Since my last post I have completely reorganised my approach to wargaming. As we play so often, I need a simple way to produce new games. I have tried various types of campaign, but all were too complicated, and required much too much paperwork.
I decided to go back to first principles. I wanted a campaign which would allow me to use all of my wargame figures, and all of my scenery. It must also provide battles which would fit on my 6' x 6' wargames table.
I bought a road map book of Europe. I photocopied each page, and highlighted the motorways as main supply routes. I also highlighted major rivers. I then shaded mountain and forrest areas. Finally I divided each page into 1" squares. Each page was 280 x 200 miles, and each square 10 x 10 miles. This meant that my campaign map would at least have major towns, rivers and mountain ranges in correct relation to each other.
I then drew each of these pages on A4 pages, which were gridded with 20mm x 20mm squares. I did this to give me more squares per page than 1" x 1" would have done. These were numbered across the top of the page, and down the side. This gave me a grid for the whole of Europe. I transferred main cities and towns of the Napoleonic period, main supply routes and rivers. These maps were now my Strategic Maps for the campaign, on which the various corps and armies would march to war.
But how to produce wargame tables? A new series of maps would be needed.
My wargame table is 6' x 6'. My scenery consists of 2' x 2' MDF squares, on which I have modelled simple hills and drawn roads and rivers. There are 20 wooden squares, and those which do not have hills have different combinations of roads and rivers on each side. There are 6 hill sections, so there are 14 double sided sections with roads and rivers. This gives me 34 different options. More than enough to give me a wide selection of possible wargame tables. The scenery has been kept simple to allow me to use every inch of the table without model soldiers falling over. The roads and rivers are suitable for both 28mm and 15mm figures.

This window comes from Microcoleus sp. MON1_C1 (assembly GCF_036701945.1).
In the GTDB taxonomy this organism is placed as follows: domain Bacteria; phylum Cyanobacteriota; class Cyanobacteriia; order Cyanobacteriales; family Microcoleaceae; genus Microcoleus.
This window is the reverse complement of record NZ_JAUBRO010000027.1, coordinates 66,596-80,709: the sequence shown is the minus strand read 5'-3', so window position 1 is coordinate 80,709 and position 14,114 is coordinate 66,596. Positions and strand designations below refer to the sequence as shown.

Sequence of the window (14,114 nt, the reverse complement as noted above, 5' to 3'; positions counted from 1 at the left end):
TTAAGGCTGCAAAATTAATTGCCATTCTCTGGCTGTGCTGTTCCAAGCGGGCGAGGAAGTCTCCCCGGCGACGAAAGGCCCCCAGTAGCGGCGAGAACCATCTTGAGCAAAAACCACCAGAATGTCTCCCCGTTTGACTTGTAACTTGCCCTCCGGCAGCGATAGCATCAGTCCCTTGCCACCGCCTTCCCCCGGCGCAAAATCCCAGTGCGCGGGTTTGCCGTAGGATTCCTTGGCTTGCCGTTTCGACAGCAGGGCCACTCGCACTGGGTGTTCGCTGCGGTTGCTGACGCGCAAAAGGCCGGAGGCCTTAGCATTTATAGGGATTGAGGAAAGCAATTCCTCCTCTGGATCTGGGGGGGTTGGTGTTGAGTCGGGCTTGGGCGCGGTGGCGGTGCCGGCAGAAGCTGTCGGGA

Each of the scenery squares are numbered (1 to 20). Those not in use on the table are stored underneath.
My second set of maps would be Tactical Maps. Again I used A4 paper, and again drew 20mm x 20mm squares. Each square would represent one of my 2' x 2' scenery squares. This A4 page would give me 12 wargame tables, three across and four down. Each wargame table would have 3 squares accross and 3 down. Each table would represent one map square on my Campaign Map.
I cut 34 card squares, each 20mm x 20mm. On each one of these I drew the outline of one scenery square. With these I planned my Tactical Map. Using the original Road Map, Strategic Map and on line maps such as Google Earth, I checked the type of scenery on each square, whether it was cultivated, hilly, had rivers or woods. I used the card squares to recreate a wargames table based on this information and, when happy with the result, drew this on my Tactical Map. I made sure that no piece of scenery was ever used twice within 3 squares, and in this way I now had a map covering an area of 30 miles by 30 miles with rolling scenery squares. Each wargames table (that is 3 x 3 squares) had a town or village.
So how did it all work. I will cover that in my next posting.